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Started by lumpley, May 19, 2003, 05:42:42 PM
Quote from: lumpleyHey, I just wanna pop in and defend my little principle.Fang, I'm with you ab-so-lutely when it comes to participation and inspiration. The only reason to play with mechanics at all, as far as I can tell, is because they ensure your right to participate and inspire you to do so. I think that mechanics are usually a poor choice if your group is having trouble coming to consensus. (That should be obvious from my original rant.)But that said, the way that mechanics work is by determining (or helping to determine) who gets to say what. Whether the mechanics are protecting or abridging your ability to contribute, whether they're inspiring your creativity or blocking it, they do it by controlling a) what b) you get to say. That's all the Lumpley Principle says.If people are invoking "the Lumpley Principle" to shoot down good, interesting mechanics, they don't understand what it means.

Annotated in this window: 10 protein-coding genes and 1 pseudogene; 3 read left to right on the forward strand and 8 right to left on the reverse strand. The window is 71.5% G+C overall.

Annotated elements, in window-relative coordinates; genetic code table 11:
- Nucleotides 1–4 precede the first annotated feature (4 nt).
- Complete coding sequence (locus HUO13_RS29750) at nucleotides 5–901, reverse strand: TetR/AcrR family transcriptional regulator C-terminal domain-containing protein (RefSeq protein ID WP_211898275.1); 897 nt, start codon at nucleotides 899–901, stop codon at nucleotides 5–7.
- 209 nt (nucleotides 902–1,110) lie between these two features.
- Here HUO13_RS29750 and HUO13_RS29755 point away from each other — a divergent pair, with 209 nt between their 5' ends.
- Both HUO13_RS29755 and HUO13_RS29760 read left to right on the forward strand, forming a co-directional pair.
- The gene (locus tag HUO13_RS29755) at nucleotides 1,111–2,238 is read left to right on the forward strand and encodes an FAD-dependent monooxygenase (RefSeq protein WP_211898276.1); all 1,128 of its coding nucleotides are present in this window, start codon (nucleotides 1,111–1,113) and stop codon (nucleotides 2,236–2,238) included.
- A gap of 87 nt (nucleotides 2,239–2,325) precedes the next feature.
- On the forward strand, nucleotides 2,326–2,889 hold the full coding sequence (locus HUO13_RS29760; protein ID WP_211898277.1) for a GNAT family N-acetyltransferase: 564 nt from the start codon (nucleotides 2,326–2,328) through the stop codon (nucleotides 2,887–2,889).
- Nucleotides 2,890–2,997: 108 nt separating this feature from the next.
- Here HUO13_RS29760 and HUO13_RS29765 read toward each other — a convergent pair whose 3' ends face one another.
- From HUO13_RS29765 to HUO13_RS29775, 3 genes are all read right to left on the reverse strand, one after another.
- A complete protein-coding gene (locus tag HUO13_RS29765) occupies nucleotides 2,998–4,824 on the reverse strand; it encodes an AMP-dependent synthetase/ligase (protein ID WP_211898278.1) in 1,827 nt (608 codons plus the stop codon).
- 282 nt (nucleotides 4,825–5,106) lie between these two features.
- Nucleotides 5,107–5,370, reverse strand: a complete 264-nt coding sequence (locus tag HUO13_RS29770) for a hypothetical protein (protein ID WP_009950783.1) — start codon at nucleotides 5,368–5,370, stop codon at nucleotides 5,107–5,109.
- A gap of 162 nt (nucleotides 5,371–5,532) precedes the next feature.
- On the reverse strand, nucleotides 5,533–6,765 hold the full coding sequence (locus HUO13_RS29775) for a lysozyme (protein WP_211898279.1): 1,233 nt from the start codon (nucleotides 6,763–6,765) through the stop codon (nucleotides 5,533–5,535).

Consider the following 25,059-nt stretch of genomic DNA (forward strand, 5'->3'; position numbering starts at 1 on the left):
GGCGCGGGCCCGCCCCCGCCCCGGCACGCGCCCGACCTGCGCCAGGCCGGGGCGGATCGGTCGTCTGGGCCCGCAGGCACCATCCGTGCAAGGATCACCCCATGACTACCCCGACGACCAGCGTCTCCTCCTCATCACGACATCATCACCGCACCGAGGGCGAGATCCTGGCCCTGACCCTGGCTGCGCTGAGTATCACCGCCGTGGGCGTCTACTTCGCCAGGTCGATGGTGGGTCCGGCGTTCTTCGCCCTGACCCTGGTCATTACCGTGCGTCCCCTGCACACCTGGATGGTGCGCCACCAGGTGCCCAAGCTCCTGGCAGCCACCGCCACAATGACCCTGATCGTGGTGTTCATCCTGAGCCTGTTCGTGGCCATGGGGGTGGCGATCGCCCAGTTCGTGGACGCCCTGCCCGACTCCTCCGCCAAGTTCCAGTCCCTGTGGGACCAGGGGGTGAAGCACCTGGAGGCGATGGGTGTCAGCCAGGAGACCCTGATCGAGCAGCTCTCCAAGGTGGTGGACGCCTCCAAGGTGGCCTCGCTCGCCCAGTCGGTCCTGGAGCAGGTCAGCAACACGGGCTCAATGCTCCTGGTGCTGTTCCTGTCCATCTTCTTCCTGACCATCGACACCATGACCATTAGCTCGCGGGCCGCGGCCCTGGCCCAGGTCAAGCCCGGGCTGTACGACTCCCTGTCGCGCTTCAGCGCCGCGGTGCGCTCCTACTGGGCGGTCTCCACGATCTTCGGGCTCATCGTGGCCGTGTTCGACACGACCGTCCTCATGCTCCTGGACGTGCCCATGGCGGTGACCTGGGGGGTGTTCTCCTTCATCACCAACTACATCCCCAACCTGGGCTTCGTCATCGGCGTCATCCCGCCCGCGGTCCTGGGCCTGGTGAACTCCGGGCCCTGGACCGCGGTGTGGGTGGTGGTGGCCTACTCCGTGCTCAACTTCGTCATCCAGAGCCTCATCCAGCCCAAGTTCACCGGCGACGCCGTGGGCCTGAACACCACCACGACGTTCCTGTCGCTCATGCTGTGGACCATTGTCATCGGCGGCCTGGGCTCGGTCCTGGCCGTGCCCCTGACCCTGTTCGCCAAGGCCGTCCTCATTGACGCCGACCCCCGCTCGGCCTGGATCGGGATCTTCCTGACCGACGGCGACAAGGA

Quote from: Ron EdwardsRules serve as a means of arriving at consensus about the imaginary events of play.
Quote from: YouOn topic for this thread: moreover, taken with all the parts in place, I'd like to talk about the different effects of prioritizing them differently.
Quote from: lumpleyI'd rather not get drawn into something personal, but Ron would be hard pressed to water down the Lumpley Principle. It's actually really stupid, a triviality: mechanics are a tool for negotiation among the players, no frickin' duh. I wouldn't've ever mentioned it at all, except so many people seem to come into game design with the idea that mechanics exist to represent the stuff of the game world.